Burrow Seven saddles up for MND awareness in support of Leeds Rhinos great Rob | Rugby League News

first_imgOn Monday, we witnessed two great sports come together to help an important cause.A year ago, Rob Burrow was diagnosed with the rare and incurable motor neurone disease. It rocked not just the rugby league community, but sport as a whole.Now, rugby league and horse racing have combined with the Burrow Seven campaign in honour of the former Leeds Rhinos, Great Britain and England star and his continuing effort to raise awareness of the disease.

Hand Check

first_imgI am sure you have seen long basketball games either in person or on TV this year.  All of us who complained of rough play in basketball are now enduring these long games.  Just like all rule changes, this one will take adjustment time for the players and officials.  As I understand it, you may put your hand on a player to find out where he is, but then you must remove the hand because the second time you do it or if you continue to hold on you are “hand checking”–and that is now a foul.  In the past, the referees would not call fouls in this situation unless the defensive player was totally impeding the movement of the player with the ball.  To the bigger, stronger players this meant “if I don’t knock him down, I probably won’t be called for a foul.”  Players, naturally, will take longer to adjust than the officials, and that is why the games now are lasting so long.  Hopefully by Christmas, everyone will have adjusted and–just like all rules–the game will go on and the time taken to play will get back to normal.  What this has already done is forced players to actually play defense instead of grabbing and shoving.  That was the intent of the rule all along.last_img read more

Whicker: When a Dodger Stadium HR was more like a UFO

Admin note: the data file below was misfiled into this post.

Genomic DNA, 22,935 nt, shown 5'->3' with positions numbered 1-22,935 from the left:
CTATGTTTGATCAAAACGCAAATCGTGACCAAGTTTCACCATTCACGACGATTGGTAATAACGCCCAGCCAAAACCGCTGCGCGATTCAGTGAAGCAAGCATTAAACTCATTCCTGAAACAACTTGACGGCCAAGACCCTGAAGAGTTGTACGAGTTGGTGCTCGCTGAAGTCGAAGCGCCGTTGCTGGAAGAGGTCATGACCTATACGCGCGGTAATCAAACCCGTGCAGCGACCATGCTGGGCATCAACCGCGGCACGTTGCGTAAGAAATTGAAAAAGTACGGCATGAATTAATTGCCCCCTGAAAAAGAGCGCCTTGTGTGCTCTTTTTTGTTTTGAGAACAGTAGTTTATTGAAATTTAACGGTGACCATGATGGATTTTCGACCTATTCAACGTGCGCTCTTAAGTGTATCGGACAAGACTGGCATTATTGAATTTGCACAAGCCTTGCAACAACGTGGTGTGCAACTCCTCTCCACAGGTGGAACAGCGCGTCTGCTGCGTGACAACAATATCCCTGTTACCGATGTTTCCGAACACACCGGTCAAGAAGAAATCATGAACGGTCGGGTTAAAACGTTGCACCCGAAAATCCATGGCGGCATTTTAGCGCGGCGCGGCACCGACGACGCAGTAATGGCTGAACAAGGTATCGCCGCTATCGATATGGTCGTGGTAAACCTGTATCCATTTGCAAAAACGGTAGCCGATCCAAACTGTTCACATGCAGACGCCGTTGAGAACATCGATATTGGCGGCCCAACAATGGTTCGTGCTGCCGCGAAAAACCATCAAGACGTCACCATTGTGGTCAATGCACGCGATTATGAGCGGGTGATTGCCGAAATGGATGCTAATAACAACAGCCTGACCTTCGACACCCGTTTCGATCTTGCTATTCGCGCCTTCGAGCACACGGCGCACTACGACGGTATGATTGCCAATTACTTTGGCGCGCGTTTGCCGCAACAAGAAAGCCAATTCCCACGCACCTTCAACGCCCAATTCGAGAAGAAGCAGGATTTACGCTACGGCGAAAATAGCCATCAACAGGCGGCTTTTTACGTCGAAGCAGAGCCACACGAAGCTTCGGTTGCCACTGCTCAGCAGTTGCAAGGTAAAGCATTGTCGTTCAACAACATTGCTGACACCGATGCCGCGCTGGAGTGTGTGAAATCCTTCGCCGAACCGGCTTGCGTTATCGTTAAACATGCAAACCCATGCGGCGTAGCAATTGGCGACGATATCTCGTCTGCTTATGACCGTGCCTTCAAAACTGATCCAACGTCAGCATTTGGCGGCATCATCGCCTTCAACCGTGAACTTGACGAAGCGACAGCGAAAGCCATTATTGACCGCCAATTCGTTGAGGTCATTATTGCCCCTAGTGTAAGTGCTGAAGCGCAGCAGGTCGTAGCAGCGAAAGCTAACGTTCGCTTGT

first_imgInto the bottomless suggestion box of baseball improvements, some have dropped the idea of the universal foul ball.Anything that goes into any seat is a strike or a do-over. That goes for the bleachers, too. That’s right. No more home runs.That would not seem radical to those who attended Dodger Stadium games in the mid-1960s.Al Ferrara, the outfielder, still calls it “the airport,” the place where home runs would sputter into a glove on the warning track, like wayward missiles into the ocean. How Dodgers pitcher Ross Stripling topped the baseball podcast empire Newsroom GuidelinesNews TipsContact UsReport an Error Note that the 2019 Dodgers hit their 27th Dodger Stadium home run on April 17, a two-out, two-run shot by A.J. Pollock against Cincinnati’s Sonny Gray.In doing so, Pollock pulled the Dodgers past the home total of the 1965 Dodgers. They had 26 for the season.Jim Lefebvre and Lou Johnson led the club with 12 overall. Lefebvre hit three of them at the airport.Willie Davis had 10. Ron Fairly hit nine, only three at home. John Roseboro hit eight, two at home.The seventh-leading power producer for the ’65 Dodgers was Don Drysdale, the Hall of Fame right-hander who had seven, but only two at home. He also was the only .300 hitter in L.A.’s starting lineup for Game 1 of the World Series. It isn’t just the tyranny of the home run. It’s the homogenous nature of modern baseball, right down to all-white promotional uniforms with unreadable nicknames that were supposed to be the lure.It’s the copycat ballparks that all play the same. No more bandboxes like Atlanta-Fulton County, no more canyons like the Astrodome or Jack Murphy. Thirty teams, one style of play, a groupthink exercise that drains the identity.There’s no use talking about happy mediums when the current Dodger environment is happy enough. But when we used to refer to stadiums as either pitcher’s parks or phone booths, who knew they’d both disappear? Cody Bellinger homer gives Dodgers their first walkoff win of season center_img Dodgers hit seven home runs, sweep Colorado Rockies Fire danger is on Dave Roberts’ mind as Dodgers head to San Francisco Dodgers’ Max Muncy trying to work his way out of slow start Those Dodgers won five 1-0 games, seven 2-0 or 2-1 games.“Yeah, we were a real juggernaut,” said Jeff Torborg, the catcher. The Dodgers hit .239 at home with a .618 OPS.And yet they were world champions and their home attendance of 2.5 million led the National League. Back then, maybe we weren’t as hard to entertain, but the games went quickly, and pitchers filled up the lens.In Game 4 of a seven-game World Series win over Minnesota, Johnson and Wes Parker actually homered at Dodger Stadium, only the fourth multi-homer game there all season.Maury Wills hit six home runs in 1962, stole 104 bases, scored 130 runs and was named Most Valuable Player. He hit none in 1965 and stole 94.“Maury dominated games more than anybody,” Ferrara said. “We had Frank Howard before that, and he’d hit 30 home runs a year (a Dodgers high of 31) and then we traded him to Washington and he started hitting 40 (44 twice, 48 once).“We got used to the ballpark because we knew how to win there. But you’d hit those balls to the warning track and you’d be thinking how much you were looking forward to going to Chicago.”Indeed, the Dodgers went deep 52 times in 81 road games.“They had a lot more smog in L.A. back then,” Ferrara said. “It seemed like that affected how far the ball went. But the main thing was the pitching. You had 10 teams with only four starters apiece. They were all pretty good.”The park itself was different. The power alleys, such as they were, stretched 380 feet from the plate, then curved to 390 and finally 410 to center. Then the Dodgers moved the plate out 15 feet, meaning that nearly 29 percent of the surface was foul territory. Premium seating significantly reduced that.Today, the wall in center field is 395 feet away, although some maintain it still is 400. There’s no doubt the warmer nights are more conducive to flight.“That was before baseball lowered the mound,” said Joe Moeller, a right-hander from those days. “Dodger Stadium’s mound was still the highest. You could get nosebleed standing there.“You could see some power hitters get frustrated. But we had our own style of play. We’d get on base, run and play defense, and of course, we had some legendary pitchers. The fans kept coming because they knew Sandy Koufax might pitch a no-hitter any night.”“But Sandy and I were talking the other day and we were trying to remember how many guys ever hit opposite-field home runs when we pitched down and away,” Torborg said. “Willie McCovey did, and Jim Wynn, and nobody else. Nowadays you see it every night.”“Or guys get jammed and they hit it out,” Ferrara said.Related Articleslast_img read more